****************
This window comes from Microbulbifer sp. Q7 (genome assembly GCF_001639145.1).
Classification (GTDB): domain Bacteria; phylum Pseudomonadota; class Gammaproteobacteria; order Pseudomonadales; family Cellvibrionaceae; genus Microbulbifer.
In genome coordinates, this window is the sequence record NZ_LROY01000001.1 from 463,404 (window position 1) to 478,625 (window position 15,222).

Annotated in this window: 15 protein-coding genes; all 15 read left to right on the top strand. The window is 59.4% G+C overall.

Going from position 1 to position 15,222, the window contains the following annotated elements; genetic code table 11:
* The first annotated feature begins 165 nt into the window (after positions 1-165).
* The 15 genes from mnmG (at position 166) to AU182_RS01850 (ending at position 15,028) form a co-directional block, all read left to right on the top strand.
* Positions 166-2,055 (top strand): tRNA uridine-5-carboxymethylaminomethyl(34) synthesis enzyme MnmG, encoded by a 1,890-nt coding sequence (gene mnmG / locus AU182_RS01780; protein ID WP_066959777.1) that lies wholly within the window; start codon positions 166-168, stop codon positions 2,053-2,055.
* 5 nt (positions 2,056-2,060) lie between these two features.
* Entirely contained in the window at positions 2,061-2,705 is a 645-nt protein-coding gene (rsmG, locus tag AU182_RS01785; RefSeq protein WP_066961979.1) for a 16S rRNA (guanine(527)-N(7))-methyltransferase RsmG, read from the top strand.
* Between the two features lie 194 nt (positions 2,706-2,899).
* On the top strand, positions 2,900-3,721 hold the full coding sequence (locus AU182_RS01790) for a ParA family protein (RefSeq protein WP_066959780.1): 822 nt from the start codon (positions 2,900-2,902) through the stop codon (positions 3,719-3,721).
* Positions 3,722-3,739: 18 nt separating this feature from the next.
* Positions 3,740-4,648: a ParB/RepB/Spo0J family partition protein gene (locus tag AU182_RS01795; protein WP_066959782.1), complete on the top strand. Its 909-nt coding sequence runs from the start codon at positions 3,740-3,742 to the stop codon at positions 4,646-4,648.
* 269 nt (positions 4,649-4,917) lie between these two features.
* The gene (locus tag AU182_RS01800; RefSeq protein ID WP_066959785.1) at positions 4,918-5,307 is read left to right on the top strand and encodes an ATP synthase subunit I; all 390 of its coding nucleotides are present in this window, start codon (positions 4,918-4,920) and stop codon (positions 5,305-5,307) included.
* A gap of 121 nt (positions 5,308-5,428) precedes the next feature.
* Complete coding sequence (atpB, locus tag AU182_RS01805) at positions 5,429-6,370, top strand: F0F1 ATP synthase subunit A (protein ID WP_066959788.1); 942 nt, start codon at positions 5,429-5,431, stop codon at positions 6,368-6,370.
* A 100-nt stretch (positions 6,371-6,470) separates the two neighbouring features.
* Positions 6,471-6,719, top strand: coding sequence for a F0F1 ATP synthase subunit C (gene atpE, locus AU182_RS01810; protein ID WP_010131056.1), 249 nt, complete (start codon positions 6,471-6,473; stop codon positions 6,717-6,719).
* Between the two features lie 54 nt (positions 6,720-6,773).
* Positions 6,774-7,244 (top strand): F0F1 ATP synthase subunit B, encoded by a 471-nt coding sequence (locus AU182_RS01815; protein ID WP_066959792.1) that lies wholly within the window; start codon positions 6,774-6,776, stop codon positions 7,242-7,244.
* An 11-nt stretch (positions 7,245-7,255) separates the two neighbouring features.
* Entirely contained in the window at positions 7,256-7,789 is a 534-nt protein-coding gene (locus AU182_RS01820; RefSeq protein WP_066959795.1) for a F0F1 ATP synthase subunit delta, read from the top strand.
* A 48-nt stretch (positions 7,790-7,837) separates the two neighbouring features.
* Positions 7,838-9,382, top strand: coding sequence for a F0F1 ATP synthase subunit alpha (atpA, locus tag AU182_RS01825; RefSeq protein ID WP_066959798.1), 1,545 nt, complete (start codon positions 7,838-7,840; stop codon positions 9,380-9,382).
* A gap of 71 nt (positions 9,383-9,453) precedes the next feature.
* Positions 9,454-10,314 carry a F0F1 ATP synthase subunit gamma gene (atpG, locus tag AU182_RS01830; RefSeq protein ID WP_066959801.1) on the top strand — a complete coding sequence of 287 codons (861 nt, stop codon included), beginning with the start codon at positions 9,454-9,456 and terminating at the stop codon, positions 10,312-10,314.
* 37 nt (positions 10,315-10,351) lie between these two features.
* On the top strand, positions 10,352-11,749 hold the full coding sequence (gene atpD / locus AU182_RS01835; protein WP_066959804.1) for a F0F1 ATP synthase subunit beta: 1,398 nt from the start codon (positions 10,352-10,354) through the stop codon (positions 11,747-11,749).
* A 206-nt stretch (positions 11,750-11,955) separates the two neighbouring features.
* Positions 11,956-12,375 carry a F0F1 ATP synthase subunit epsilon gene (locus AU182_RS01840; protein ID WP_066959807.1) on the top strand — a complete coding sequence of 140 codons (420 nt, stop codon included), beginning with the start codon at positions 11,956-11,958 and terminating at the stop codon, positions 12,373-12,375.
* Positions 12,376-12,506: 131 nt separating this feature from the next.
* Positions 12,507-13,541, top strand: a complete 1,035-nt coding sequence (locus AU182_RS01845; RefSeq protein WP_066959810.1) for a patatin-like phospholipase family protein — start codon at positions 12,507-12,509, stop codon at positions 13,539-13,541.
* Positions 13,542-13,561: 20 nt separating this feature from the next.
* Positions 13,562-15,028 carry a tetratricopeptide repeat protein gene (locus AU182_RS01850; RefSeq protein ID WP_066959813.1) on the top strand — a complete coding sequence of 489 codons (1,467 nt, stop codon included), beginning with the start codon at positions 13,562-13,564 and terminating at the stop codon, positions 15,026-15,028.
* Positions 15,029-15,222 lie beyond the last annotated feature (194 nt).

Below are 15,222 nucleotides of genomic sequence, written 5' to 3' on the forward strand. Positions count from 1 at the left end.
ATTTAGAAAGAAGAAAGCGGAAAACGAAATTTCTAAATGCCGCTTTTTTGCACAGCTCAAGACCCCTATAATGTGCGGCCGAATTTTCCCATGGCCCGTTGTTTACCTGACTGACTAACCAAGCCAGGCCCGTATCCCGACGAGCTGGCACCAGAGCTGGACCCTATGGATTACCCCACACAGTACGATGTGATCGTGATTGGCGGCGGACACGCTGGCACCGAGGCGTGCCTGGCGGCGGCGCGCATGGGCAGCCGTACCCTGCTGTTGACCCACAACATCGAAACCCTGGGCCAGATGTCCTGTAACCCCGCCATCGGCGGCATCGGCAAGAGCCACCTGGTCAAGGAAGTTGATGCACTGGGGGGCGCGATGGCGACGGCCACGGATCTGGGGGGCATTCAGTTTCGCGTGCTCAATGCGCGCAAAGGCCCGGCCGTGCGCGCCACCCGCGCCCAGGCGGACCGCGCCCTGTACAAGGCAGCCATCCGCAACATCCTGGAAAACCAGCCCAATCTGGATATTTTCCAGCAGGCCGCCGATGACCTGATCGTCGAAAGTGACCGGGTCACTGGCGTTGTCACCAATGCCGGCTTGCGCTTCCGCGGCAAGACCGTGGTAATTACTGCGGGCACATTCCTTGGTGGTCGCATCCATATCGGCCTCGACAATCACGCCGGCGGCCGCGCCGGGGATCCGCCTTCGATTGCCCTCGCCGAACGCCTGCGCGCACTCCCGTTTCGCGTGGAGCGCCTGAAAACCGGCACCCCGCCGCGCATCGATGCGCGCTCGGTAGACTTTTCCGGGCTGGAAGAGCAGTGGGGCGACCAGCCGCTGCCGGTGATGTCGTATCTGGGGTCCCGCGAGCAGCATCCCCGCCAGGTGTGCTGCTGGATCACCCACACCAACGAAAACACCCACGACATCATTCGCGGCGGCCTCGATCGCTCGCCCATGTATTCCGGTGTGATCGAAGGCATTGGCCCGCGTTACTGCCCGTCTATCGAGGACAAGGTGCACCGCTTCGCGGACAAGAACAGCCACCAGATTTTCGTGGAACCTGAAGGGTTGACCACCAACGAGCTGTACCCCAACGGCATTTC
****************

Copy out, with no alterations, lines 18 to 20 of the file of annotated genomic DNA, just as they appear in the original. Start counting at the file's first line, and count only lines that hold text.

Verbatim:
* Complete coding sequence (atpB, locus tag AU182_RS01805) at positions 5,429-6,370, top strand: F0F1 ATP synthase subunit A (protein ID WP_066959788.1); 942 nt, start codon at positions 5,429-5,431, stop codon at positions 6,368-6,370.
* A 100-nt stretch (positions 6,371-6,470) separates the two neighbouring features.
* Positions 6,471-6,719, top strand: coding sequence for a F0F1 ATP synthase subunit C (gene atpE, locus AU182_RS01810; protein ID WP_010131056.1), 249 nt, complete (start codon positions 6,471-6,473; stop codon positions 6,717-6,719).